Larijani rejects conditions for talks

But says Iran would "welcome" negotiations if US makes official overture.

By
February 27, 2007 02:12
1 minute read.
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Iran's top nuclear negotiator on Monday said if the United States made a formal request for talks, Iran would respond positively but would not accept conditions placed on such discussions, the country's official news agency reported. The Islamic Republic News Agency said Ari Larijani, who was in South Africa Monday, was responding to comments made by US Secretary of State Condoleezza Rice, who said Sunday that the US would hold direct talks with Iran if Teheran suspended its nuclear program. Larijani said Iran would welcome negotiations if the US offered them through an official message but would not agree to conditions. Iran has repeatedly said it would not freeze enrichment as a precondition to holding talks on its nuclear program.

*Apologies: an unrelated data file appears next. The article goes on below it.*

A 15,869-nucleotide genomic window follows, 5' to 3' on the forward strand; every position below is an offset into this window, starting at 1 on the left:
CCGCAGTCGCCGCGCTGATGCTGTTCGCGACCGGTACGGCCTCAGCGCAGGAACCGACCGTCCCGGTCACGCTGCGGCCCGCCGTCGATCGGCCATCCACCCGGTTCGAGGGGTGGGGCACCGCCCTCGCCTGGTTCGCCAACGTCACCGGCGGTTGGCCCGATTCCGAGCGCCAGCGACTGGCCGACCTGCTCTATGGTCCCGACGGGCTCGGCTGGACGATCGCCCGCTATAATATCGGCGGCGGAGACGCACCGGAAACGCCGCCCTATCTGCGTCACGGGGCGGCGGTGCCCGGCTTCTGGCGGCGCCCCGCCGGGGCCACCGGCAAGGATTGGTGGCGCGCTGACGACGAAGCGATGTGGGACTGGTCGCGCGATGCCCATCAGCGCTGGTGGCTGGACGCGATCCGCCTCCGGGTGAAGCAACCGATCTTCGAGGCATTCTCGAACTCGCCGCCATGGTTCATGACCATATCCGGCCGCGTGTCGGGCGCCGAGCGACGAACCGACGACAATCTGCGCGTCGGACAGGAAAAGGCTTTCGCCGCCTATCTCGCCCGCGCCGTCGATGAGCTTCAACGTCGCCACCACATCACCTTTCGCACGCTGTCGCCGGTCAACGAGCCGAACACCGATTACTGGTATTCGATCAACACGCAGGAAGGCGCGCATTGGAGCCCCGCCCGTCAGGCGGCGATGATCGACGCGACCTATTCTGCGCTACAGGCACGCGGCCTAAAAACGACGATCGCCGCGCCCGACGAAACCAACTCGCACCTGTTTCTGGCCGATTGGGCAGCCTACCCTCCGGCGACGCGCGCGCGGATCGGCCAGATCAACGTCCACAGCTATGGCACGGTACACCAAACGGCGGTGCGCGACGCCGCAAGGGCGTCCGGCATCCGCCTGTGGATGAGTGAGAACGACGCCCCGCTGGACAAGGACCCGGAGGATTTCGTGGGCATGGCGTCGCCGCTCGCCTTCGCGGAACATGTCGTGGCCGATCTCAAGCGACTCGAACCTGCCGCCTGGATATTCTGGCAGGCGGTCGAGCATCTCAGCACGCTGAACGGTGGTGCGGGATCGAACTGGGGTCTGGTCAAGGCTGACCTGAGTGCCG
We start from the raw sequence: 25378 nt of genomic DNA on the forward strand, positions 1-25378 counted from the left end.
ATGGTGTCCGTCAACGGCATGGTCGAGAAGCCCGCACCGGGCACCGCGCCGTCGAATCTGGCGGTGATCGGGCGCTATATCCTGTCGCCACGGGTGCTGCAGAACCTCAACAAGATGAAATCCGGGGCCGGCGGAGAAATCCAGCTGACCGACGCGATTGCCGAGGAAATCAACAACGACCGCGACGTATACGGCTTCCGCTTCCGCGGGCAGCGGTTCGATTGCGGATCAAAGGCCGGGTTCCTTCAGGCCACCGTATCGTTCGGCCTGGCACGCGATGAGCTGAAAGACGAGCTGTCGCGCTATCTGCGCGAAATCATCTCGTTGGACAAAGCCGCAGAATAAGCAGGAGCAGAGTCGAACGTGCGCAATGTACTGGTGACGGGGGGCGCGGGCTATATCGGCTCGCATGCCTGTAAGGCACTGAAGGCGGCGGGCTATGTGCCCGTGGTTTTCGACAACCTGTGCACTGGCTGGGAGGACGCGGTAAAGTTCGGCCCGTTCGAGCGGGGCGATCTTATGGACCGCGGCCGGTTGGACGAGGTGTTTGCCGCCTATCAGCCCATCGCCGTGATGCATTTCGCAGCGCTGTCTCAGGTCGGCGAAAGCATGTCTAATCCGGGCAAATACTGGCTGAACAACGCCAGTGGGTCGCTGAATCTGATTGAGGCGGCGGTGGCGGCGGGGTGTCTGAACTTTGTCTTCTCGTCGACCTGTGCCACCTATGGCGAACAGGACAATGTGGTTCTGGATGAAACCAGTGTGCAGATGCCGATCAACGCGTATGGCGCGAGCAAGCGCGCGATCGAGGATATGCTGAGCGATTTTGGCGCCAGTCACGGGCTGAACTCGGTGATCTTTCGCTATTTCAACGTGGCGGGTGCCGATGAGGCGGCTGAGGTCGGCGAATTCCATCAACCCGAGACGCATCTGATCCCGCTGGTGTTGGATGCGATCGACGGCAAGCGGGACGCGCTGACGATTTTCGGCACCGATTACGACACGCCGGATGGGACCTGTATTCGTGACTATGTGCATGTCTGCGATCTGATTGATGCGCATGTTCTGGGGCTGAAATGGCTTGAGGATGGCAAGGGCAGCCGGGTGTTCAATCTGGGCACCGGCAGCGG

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  • Iran earmarks $1.4b. for nuclear plants "Setting conditions means indicating the outcome of talks prior to holding them. Therefore, such a policy has not been answerable," IRNA quoted Larijani as saying. In Washington, US State Department deputy spokesman Tom Casey said the offer has been transmitted several times to Larijani by Javier Solana, foreign policy chief of the European Union. "As the secretary reiterated on Sunday, at any time Iran suspends enrichment, she is ready to sit down" with Larijani and the others involved in the situation, the other four permanent members of the UN Security Council and Germany. Larijani's comments come a day after hard-line Iranian President Mahmoud Ahmadinejad said Iran would press ahead with uranium enrichment, describing Teheran's path as a train without brakes.

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